HP 14 Laptop Review From[A-Z]

If you enter your neighborhood store, there is a strong possibility that the computer section will have numerous HP laptops on display. The company creates a wide range of laptops, from high-end models targeted at digital artists or aspiring content makers to more affordable, utilitarian machines like the HP 14. It is intended for people who only sort of require a laptop, much like you only sort of require a toaster or tea kettle: as long as it does the job without adding excessive fluff, eh, that’s good enough.

For this reason, Consumer Reports recently spent $380 on an HP 14 (model DQ2053CL), used it for a few weeks, and then gathered our opinions to write an overview.

Although the HP 14 won’t scream “buy me!” from the specs, we believe most people will be happy with it. And it’s difficult to beat the pricing.

Significant Qualities

a generous 14-inch display. That fits perfectly in the “not too big, not too small” Goldilocks zone, so it should fit on a desk or in a bag for when you want to get up and go. Will the colors match those on your large-screen TV? No, but for document-based work (using a web browser, working inside a spreadsheet, etc.), we’re not sure you’d notice the difference.


The outside of this laptop lacks personality because its plastic hood is painted a bland silver and has a glossy HP logo embossed in the middle. This laptop wouldn’t stand out from the competition if the branding weren’t there.

The HP 14 Laptop’s interior does, however, have a modicum of flair. The faux-aluminum deck is complemented by the silver hinge. This device has a speaker vent immediately above the keyboard and a backlit keyboard with attractive keycaps. The panel also has thin bezels, which is the cherry on top.


There are many of connectors on the HP 14 Laptop, spread out all around the device.
A security lock slot, one USB Type-C connector, and an SD card slot are located on the left side of the device, while the power jack, an RJ45 Ethernet port, an HDMI 1.4 port, two USB 3.1 ports, and a headphone jack are located on the right.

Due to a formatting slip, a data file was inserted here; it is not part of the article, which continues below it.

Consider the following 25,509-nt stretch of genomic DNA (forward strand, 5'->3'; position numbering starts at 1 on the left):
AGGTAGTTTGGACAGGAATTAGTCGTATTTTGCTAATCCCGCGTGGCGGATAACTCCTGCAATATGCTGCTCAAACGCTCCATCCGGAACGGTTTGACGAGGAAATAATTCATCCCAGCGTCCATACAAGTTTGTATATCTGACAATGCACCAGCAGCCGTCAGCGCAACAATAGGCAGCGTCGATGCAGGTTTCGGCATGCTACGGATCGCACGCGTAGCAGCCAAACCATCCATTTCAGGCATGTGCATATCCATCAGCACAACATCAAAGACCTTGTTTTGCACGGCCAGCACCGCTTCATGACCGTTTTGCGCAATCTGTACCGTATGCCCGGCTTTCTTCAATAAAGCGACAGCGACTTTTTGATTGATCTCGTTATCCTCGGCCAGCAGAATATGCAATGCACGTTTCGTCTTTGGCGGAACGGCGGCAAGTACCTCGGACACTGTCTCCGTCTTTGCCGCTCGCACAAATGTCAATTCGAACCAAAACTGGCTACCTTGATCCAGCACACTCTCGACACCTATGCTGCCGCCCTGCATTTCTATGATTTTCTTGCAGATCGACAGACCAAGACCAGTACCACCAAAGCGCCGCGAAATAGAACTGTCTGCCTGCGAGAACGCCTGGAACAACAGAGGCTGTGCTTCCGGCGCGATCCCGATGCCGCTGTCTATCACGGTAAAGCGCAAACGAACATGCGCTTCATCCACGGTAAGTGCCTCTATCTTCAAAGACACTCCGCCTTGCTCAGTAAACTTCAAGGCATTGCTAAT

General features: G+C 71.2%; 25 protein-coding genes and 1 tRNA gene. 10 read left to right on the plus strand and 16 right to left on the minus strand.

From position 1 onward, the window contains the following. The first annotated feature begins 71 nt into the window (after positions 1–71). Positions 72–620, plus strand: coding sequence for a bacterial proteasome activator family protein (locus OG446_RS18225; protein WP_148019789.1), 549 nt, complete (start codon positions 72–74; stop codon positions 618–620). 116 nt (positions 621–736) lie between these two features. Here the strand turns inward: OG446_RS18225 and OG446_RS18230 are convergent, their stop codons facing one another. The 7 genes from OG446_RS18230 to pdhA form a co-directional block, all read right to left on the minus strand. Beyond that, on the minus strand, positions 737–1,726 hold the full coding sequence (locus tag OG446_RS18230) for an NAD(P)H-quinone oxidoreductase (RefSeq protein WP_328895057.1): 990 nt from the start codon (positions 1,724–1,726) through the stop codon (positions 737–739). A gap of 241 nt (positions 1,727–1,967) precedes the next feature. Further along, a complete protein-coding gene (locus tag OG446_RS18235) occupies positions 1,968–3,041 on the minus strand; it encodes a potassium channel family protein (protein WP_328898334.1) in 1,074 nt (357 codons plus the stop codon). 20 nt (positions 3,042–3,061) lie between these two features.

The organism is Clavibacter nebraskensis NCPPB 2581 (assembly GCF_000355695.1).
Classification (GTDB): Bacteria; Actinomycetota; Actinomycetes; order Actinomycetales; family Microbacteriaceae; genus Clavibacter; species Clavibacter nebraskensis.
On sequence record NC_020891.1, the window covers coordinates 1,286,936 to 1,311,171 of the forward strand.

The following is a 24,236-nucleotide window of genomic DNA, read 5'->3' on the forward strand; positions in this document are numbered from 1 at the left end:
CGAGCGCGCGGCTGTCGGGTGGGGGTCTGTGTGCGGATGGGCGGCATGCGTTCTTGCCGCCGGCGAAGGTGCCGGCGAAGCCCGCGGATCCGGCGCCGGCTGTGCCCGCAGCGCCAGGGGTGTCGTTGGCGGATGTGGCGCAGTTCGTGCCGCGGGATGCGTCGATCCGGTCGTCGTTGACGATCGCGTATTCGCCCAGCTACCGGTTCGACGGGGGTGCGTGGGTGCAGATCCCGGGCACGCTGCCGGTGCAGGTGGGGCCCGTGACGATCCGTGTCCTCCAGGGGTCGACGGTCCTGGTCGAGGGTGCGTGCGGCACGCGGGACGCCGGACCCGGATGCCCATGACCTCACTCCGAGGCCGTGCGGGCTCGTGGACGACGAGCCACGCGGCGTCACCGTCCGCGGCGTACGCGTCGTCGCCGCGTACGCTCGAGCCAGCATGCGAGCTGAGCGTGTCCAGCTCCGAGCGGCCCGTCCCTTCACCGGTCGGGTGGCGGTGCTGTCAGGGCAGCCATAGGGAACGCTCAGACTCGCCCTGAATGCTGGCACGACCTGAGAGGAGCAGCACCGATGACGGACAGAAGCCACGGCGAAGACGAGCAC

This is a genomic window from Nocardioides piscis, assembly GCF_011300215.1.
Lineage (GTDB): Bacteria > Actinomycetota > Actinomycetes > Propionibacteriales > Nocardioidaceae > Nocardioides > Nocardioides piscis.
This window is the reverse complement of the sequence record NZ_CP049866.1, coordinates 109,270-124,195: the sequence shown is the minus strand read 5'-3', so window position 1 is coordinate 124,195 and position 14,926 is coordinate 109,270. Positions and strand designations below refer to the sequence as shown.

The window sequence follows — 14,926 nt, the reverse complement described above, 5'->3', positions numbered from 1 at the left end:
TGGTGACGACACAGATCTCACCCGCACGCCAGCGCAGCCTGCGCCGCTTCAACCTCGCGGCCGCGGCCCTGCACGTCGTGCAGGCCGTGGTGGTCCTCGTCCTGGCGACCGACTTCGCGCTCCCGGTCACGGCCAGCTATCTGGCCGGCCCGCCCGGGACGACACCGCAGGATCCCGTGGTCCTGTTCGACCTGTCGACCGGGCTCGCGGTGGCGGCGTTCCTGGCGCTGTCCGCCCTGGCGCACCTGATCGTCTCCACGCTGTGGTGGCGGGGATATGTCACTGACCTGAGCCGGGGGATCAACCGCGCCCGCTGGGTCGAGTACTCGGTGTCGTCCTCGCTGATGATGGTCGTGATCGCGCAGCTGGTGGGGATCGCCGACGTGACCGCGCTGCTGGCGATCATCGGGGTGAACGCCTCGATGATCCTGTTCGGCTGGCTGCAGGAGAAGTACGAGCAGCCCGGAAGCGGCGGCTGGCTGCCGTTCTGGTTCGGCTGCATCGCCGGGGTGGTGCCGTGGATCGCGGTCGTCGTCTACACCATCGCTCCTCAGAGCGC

The 14-inch display of the HP 14 Laptop isn’t particularly vivid or brilliant, but its glossy screen and balanced contrast improve the viewing experience over that of a typical low-cost laptop. And it has a 1920 x 1080 resolution, too.

I could see every hair in Nick Nolte’s white beard in the Taken 3 trailer, er, Angel Has Fallen. I could not see the surrounds in the woodland due to the panel’s extreme darkness and the dull orange explosions that were set in the grassy area. The screen, however, didn’t appear washed out, indicating that it performed a good job of capturing whites.

Touchpad and keyboard

The keyboard on the HP 14 Laptop is pleasantly clicky and enjoyable to text on; it even includes backlighting, which is uncommon for a low-cost laptop. The key font is similar to HP’s high-end Spectre x360 range.
On the typing test, I achieved 72 words per minute, exceeding my previous best of 70 wpm. The keys needed a substantial 63 grams of effort to operate and had an average key travel distance of 1.4 millimeters, which is slightly less than our desired 1.5- to 2.0-mm range.
both speed and graphics

The HP 14 Laptop handled 20 Google Chrome tabs and two 1080p YouTube movies with only a tiny lag while loading images thanks to its Intel Core i3-8130U processor and 4GB of RAM.

The HP 14 Laptop scored 6,901 on the Geekbench 4.1 total performance test, surpassing both the Core m3-7Y30 CPU of the VivoBook Flip and the average budget laptop (5,189). (5,696). The Aspire E 15 and Spin 3 had substantially better averages of 7,871 and 8,543, respectively, even though they were powered by the same CPU as the HP 14 Laptop.

While it may appear slow, HP’s 128GB SSD outperformed the competition by copying 4.97GB of data in 1 minute at an average speed of 85 megabytes per second. The 64GB eMMC in the VivoBook Flip (29 MBps), the 1TB HDD in the Aspire E 15 (34 MBps), and the Spin 3 (29 MBps) could not even reach the 53 MBps category average.


The HP 14 Laptop misses the mark with its 720p shooter. The skin on my face appeared terribly blotchy. The picture was so dark that my black-and-blue flannel seemed mostly black.

A battery’s life

Although the battery life of the HP 14 Laptop isn’t terrible, it might be much better. The battery lasted 6 hours and 12 minutes while I continuously browsed the web on the laptop over Wi-Fi at 150 nits of brightness, which is nearly an hour less than the typical battery life of cheap laptops (7:27). The Spin 3 (6 hours) wasn’t much better, but the VivoBook Flip (7:23) was within range and the Aspire E 15 managed to endure a stellar 8:48. Heat

Under duress, this machine maintained a reasonable level of coolness. The underside of the HP 14 Laptop measured 85 degrees Fahrenheit after streaming a 15-minute 1080p film, which is comfortably within our 95-degree comfort range.


The HP 14 Laptop (DF0023CL) is a fantastic low-cost computer that features a comfortable keyboard, good overall performance, and even a 1080p display. The only drawbacks are its average graphics performance and short battery life.

If you choose the Acer Aspire E 15 ($329), you’ll pay less and receive a longer-lasting battery, a more potent graphics card, and a brighter, larger screen.

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